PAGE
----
During the recall campaign and with the advent of universal mail-in ballots, those myths have grown.

In recent weeks, videos have surfaced purporting to show hundreds of ballots being stolen from mailboxes. Facebook forums are packed with worried posts about holes in ballot envelopes that fraudsters could use to find pro-recall votes (but which actually serve a dual purpose of allowing blind people to know where the signature line is and giving election workers a way to ensure the envelope is empty before discarding it).

Some of those conspiracies have targeted local officials.

In Sacramento County, the registrar of voters, Courtney Bailey-Kanelos, was accused of having two employees of election equipment maker Dominion Voting Systems working for her. The man who made the claim had toured her offices and made the allegation while speaking at a conference sponsored by “My Pillow Guy” Mike Lindell, a national leader in vote fraud conspiracies.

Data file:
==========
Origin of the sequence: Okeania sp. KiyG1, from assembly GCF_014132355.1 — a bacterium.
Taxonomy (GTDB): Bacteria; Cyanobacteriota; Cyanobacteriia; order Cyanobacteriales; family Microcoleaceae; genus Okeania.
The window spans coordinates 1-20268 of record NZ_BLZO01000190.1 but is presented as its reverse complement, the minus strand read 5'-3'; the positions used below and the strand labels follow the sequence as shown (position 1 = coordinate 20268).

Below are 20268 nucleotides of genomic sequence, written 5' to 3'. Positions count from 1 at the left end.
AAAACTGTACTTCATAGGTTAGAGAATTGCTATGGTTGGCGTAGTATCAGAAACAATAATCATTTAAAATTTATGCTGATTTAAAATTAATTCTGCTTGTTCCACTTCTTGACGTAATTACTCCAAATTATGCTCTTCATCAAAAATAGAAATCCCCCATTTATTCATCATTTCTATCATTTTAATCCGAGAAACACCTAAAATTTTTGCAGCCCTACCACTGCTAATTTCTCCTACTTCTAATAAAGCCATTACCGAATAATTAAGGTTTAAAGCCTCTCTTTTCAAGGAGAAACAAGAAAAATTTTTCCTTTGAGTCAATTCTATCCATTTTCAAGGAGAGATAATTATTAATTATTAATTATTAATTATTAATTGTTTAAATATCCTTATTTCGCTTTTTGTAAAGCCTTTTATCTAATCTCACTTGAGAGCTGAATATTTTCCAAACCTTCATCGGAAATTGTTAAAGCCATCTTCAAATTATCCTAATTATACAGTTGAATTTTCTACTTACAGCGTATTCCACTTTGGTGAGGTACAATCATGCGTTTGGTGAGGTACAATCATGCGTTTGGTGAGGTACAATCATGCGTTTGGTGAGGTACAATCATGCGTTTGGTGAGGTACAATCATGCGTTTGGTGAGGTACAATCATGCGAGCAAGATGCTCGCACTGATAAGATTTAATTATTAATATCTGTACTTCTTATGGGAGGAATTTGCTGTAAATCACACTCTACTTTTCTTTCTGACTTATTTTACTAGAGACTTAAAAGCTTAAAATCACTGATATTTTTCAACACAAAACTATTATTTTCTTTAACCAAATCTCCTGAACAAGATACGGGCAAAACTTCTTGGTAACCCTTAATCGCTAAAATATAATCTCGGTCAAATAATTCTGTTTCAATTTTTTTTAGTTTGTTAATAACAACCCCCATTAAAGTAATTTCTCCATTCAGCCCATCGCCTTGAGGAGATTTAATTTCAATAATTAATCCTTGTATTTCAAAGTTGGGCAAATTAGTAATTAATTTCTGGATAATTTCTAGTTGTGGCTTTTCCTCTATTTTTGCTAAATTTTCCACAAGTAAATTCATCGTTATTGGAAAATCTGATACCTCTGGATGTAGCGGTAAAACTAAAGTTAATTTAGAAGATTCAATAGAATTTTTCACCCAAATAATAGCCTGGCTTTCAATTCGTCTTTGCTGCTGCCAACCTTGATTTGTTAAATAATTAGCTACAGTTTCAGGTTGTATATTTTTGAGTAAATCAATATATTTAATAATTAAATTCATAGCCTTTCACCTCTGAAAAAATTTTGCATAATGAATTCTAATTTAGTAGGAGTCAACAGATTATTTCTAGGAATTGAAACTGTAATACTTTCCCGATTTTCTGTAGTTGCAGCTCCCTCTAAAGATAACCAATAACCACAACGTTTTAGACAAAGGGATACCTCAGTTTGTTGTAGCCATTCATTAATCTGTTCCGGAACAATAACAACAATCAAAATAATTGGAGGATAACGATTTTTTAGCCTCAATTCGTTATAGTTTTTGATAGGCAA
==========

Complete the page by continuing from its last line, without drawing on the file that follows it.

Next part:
Since then, Bailey-Kanelos has been deluged with angry calls, emails and Public Records Act requests about any communication with Dominion, including one tweet claiming that if Newsom wins, it will be because of Dominion fraud in her office, she said. The onslaught prompted her to put out a news release denying it.

“The frustrating part is we put out the release, we say this isn’t true, and it doesn’t matter,” she said. “Even though it’s not true, the message doesn’t get across.”

Now, she has election observers watching her office process mail-in ballots nearly every day. They have challenged the signatures on about 30 to 40 ballots so far. It is a manageable number and she welcomes the scrutiny, she said, but “there is a fine line between observers and disrupting the process.”